“The Diploma of Beauty as an apprenticeship as a formal training pathway will help secure and safeguard the industry’s integrity. [It] will give the employee an opportunity to learn on the job, grow with the business and have support from other team members who already have experience. It bridges the gap between study and the level of skill needed for real-life work scenarios.
The Diploma of Beauty as an Apprenticeship as a formal training pathway will help secure and safeguard the industry’s integrity.”
Dominique shares details on what to expect and how staff can register:
Who can sign up?
“The apprenticeship is offered to anyone with an interest in becoming a fully trained beauty therapist. This includes students, current practitioners and people looking for a career change.
For school students, they need to be employed at a salon and be working a minimum of 7.5 hours per week (averaged over a 3-month period). Typically, this involves working one day per week during the schooling week, but they can also work evenings, weekends and school holidays (all paid of course!).
Part time and full time apprentices are employed as per any other part time or full time employee (casual employees are not eligible for the apprenticeship).”
Is the course running throughout Australia?
“The apprenticeship is currently only on offer in Queensland. To register the applicant must be employed in a salon or clinic environment that operates within the state.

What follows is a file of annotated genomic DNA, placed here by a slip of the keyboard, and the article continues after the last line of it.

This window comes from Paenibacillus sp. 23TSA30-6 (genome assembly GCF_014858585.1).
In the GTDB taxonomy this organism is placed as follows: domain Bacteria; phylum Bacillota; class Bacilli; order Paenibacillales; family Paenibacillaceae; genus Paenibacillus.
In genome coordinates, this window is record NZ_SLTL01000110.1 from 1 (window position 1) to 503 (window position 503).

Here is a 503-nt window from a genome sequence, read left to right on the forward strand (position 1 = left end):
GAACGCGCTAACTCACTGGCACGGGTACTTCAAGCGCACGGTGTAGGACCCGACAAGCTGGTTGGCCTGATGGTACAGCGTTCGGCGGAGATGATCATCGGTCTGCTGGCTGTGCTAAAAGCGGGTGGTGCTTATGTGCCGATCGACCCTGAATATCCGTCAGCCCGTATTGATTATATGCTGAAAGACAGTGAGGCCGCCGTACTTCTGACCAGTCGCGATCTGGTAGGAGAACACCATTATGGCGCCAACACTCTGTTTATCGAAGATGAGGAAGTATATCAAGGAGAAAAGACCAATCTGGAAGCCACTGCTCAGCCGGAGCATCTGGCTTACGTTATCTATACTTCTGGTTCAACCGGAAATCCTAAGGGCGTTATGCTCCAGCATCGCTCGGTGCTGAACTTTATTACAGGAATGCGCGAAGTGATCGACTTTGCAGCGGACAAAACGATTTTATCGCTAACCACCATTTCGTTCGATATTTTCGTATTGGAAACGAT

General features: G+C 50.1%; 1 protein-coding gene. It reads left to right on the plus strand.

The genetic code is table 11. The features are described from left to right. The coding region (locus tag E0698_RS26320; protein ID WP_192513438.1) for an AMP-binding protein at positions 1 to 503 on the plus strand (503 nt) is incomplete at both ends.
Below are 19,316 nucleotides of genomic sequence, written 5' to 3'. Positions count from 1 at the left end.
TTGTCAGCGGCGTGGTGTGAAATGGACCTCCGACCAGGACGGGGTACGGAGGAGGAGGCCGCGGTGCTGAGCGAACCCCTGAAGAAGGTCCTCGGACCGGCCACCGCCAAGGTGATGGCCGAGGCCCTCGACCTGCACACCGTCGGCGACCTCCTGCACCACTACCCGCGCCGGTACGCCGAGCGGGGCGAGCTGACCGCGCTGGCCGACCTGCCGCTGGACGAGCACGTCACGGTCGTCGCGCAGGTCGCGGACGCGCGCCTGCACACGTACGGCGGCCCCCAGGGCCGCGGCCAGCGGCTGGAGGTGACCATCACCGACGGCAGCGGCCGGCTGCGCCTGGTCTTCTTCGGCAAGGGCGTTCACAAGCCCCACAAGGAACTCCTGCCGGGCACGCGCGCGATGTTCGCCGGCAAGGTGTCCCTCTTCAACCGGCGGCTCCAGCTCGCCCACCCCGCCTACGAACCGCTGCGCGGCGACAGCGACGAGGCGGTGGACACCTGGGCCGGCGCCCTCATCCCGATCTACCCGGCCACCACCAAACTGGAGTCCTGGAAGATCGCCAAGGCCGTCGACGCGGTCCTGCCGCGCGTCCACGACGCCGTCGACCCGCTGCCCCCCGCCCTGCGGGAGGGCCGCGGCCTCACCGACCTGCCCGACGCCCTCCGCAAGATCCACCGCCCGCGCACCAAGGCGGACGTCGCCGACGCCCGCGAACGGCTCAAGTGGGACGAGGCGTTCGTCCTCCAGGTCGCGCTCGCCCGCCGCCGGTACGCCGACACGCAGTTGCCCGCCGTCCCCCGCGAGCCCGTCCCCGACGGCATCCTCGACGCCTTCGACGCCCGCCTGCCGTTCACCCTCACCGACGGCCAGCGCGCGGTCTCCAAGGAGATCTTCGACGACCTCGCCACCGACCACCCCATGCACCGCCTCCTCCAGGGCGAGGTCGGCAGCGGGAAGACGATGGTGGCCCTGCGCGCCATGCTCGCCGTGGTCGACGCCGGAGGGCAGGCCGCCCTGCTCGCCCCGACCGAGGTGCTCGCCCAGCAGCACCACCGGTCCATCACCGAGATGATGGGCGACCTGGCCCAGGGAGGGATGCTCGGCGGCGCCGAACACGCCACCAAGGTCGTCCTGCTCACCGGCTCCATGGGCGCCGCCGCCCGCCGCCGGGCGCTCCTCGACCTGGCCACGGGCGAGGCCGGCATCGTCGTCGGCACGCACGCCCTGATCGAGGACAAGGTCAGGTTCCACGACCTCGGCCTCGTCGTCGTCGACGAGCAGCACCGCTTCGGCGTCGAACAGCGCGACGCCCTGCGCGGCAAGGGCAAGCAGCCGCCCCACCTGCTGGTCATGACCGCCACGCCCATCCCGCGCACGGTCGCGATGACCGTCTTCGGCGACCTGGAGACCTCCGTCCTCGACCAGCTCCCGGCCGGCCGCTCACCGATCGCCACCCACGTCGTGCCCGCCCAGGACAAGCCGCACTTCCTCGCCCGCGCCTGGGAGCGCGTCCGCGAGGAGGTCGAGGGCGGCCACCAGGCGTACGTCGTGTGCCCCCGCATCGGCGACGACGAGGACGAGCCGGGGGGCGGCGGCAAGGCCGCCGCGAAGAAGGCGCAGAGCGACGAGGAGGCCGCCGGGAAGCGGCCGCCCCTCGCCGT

Once undertaking the apprenticeship, the apprentice needs to be signed under a national training contract through the Australian Apprenticeship Support Network (AASN).”
How long does the course run for?
“It is delivered over a course of three years – an increase from one year that is currently offered with the Diploma of Beauty Therapy (excluding the apprenticeship component). Assessment for both the Diploma and the Diploma as an Apprenticeship is the same across the board.”
What can students expect from the course?
“The apprenticeship offered through Katrina’s School of Hair and Beauty is a mix of 60% workplace training and 40% online theory modules.”
What is the cost of the course to students?
“The outright cost for apprentices is $270 per 3 month term, which funds the administrative components of the course*.”
*This cost for students is subject to change through time and will vary depending on the training provider. The amount above is the current student fee charged by Katrina’s School of Hair and Beauty.
What is the cost of the course to employers?
Nothing. “The employer pays the apprentice a wage as per usual regulations.”
What is the cut-off date for enrolment?
“There are no cut-off dates for enrolment with Katrina’s – apprentices may enroll at any time throughout the year.”
How can individuals register?
To register for the apprenticeship, contact:
Industry Skills Advisor, National Retail Association
P: 1800 738 245 | 0431 062 293
School Principal, Katrina’s School of Hair and Beauty
P: 07 5428 1110